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Hurghada update

by Jan Siedlecki

Reproduced from in focus 34 (Sept. 1989)

I had originally intended to go to Hurghada in 1985 after reading an article about the diving there in our newsletter. By the time I actually got round to going earlier this year, Rudi Kneipp had been established there for 12 years and I looked forward to a trouble-free time, particularly if his adverts 'Rudi Kneipp + Hurghada = No problem' were to be believed.

I opted for a two part package, diving and sightseeing. My aim was to film big fish such as mantas and somehow relate them to the local fishing activity.

I flew to Cairo in the middle of the night, where somebody was supposed to meet me. Nobody did, so I spent a miserable four hours in the airport café , unable to visit a toilet for fear of losing my luggage. My flight to Hurghada was from another terminal and a taxi driver asked for $10 to take me there, although he eventually settled for LE10. This left me short of my limited quota of Egyptian money, but I consoled myself with the thought that somebody_would meet me at Hurghada. No such luck. Again I had to take a taxi but this time left Rudi's outfit to settle the bill. Sensibly, the first day I decided not to dive. I was billeted at Ali's house, in the alley (it couldn't be described as a street) just round the corner from the Red Sea Diving Centre. This is a three storey concrete house on the main port street. Hurghada itself is a few kilometres away, very different from the compact holiday 'village' in Sharm.

I spent the first day doing a 'rekki' along the shore, looking for boat building activity and the fishing port. There were signs of boat building, but no fishing port. Not exactly an auspicious start.

Several good boats take divers out to the reefs an hour away. My first impression was that the reefs were probably as good as those in the Gulf of Aqaba, but then the magic wore off. Much of the coral was dead or dying and more broken than I remember. Was this due to the large numebr of boats are anchoring there each day? I was also disappointed by the marine life because most of the creatures I saw were already on celluloid.

However, I did see mantasl The most majestic sight I have ever seen. Like an emporor with an entourage of courtiers, although these courtiers were pilot fish, ramoras and a huge solitary body_guard. Mackerel, Shark, King Jack? Nobody_could tell me. And why is it at moments like this you always have the wrong lens - I had a telephoto which gave me only detail, whereas a wide-angle would have been more appropriate. The mantas were close and the visibility was not good. Plankon everywhere. That's why the mantas were there. Despite their 'slow' movements, I only managed 7 seconds and the holiday cost me £1700.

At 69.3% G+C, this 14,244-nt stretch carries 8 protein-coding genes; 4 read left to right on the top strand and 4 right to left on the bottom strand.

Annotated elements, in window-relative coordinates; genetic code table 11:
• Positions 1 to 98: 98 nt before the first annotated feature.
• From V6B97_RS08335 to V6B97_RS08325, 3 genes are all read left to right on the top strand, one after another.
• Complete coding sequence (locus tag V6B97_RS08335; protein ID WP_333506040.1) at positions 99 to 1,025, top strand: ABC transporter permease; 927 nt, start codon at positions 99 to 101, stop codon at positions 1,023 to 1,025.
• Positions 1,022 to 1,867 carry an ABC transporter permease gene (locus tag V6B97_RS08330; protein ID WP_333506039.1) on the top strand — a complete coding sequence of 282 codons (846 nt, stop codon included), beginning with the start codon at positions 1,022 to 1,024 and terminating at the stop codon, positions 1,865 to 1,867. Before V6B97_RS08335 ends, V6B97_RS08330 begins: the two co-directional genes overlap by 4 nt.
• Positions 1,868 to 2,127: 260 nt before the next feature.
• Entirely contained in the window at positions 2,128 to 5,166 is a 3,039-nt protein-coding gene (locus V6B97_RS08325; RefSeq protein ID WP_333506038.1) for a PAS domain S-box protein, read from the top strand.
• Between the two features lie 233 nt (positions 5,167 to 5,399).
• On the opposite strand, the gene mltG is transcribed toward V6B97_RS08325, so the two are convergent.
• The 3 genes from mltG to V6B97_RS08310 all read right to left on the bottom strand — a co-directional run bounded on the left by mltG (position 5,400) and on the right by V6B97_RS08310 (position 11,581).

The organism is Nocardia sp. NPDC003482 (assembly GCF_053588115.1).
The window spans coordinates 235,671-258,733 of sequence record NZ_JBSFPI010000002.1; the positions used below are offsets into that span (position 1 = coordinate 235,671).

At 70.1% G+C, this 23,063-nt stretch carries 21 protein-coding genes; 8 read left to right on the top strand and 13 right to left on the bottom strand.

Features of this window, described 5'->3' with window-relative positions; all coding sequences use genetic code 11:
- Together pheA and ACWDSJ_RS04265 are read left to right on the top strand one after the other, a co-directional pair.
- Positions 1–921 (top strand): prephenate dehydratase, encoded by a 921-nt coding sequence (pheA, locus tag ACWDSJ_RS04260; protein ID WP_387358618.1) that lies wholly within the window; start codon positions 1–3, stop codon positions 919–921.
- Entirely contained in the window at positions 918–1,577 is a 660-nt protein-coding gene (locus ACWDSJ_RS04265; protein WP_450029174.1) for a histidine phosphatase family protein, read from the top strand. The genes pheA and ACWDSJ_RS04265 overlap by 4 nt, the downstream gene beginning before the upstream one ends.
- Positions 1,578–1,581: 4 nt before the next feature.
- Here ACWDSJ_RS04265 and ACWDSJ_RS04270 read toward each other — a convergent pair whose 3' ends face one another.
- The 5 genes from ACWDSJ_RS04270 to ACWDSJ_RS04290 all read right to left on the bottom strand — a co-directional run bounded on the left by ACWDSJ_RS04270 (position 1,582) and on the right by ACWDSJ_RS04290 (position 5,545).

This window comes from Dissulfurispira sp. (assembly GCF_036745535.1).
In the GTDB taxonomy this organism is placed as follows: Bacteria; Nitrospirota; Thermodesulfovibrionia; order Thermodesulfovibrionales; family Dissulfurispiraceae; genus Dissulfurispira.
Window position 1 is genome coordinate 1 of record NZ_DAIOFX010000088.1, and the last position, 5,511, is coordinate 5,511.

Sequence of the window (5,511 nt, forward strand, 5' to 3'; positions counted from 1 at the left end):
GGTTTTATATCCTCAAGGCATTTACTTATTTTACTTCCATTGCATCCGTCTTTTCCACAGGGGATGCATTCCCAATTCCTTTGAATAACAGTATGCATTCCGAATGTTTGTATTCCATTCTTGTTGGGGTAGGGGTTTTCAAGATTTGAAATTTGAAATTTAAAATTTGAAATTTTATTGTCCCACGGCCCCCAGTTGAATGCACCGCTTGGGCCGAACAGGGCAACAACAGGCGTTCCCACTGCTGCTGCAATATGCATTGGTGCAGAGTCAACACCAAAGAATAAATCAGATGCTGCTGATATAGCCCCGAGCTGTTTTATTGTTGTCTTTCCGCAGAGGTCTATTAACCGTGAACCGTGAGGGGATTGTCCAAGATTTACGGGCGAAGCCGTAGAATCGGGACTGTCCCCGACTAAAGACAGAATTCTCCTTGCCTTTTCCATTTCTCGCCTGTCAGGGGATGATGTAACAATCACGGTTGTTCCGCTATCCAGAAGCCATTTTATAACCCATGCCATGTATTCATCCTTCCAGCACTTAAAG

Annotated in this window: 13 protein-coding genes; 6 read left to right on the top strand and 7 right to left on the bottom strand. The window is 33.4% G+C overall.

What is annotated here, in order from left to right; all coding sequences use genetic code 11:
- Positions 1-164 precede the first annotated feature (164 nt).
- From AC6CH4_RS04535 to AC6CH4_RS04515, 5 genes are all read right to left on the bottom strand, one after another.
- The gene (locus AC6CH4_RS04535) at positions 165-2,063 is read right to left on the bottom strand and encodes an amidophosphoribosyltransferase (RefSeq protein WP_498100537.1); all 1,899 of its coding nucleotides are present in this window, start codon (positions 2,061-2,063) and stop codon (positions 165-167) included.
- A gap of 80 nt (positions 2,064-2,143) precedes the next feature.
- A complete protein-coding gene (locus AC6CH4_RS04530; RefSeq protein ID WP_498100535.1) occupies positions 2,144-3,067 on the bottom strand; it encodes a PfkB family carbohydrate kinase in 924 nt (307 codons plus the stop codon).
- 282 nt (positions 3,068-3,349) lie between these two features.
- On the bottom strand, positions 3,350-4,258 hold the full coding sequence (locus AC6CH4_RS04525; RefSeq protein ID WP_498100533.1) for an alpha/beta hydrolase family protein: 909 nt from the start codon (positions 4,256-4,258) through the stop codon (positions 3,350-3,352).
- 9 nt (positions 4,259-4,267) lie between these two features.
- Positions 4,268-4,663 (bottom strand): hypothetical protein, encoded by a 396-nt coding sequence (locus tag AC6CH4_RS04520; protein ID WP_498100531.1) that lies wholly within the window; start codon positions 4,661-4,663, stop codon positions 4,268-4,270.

The routine was as follows:- Breakfast at 7.15 a.m. with coffee and tea, 'arabic' bread, butter, cheese and an egg. On shore by 8.15 a.m. for departure at 8.30 a.m. First dive at 10.00 a.m. Lunch on board consisted of fried fish, rice or spaghetti plus salad and plenty of oranges. Second dive at 1.30 - 2.00 p.m., then back to port before 5.00 p.m. That's the law.

Back at my digs, time for a hot shower and writing up my log book. before dinner at the Centre at 6.00 p.m. This usually consisted of good soup, a buffet salad and a main course of steak or schnitzel with potatoes and vegetables, desert and tea or coffee.

By 7 - 7.30 p.m. its all over, unless you speak German. Out of the 50-70 divers at the Centre I was the only one from England (and I'm not an Englishman). In addition, the electric light at my digs was so bad that after writing 2-3 postcards, my eyes packed up and I resigned myself to bed by 9.00 p.m.

Rudi Kneipp also offers boat safaris of 2-3 days duration. You live, sleep and eat on the boat for an extra £45-00 extra per person. As my diving was limited to five days, I did not try one.

In conclusion, the food and diving were good, but unless you go in a group you might as well spend less money and go elsewbere. Thank God I had the Karnak temples, the Valley of the Kings, Queens, Nobles and Artizans to look forward too.

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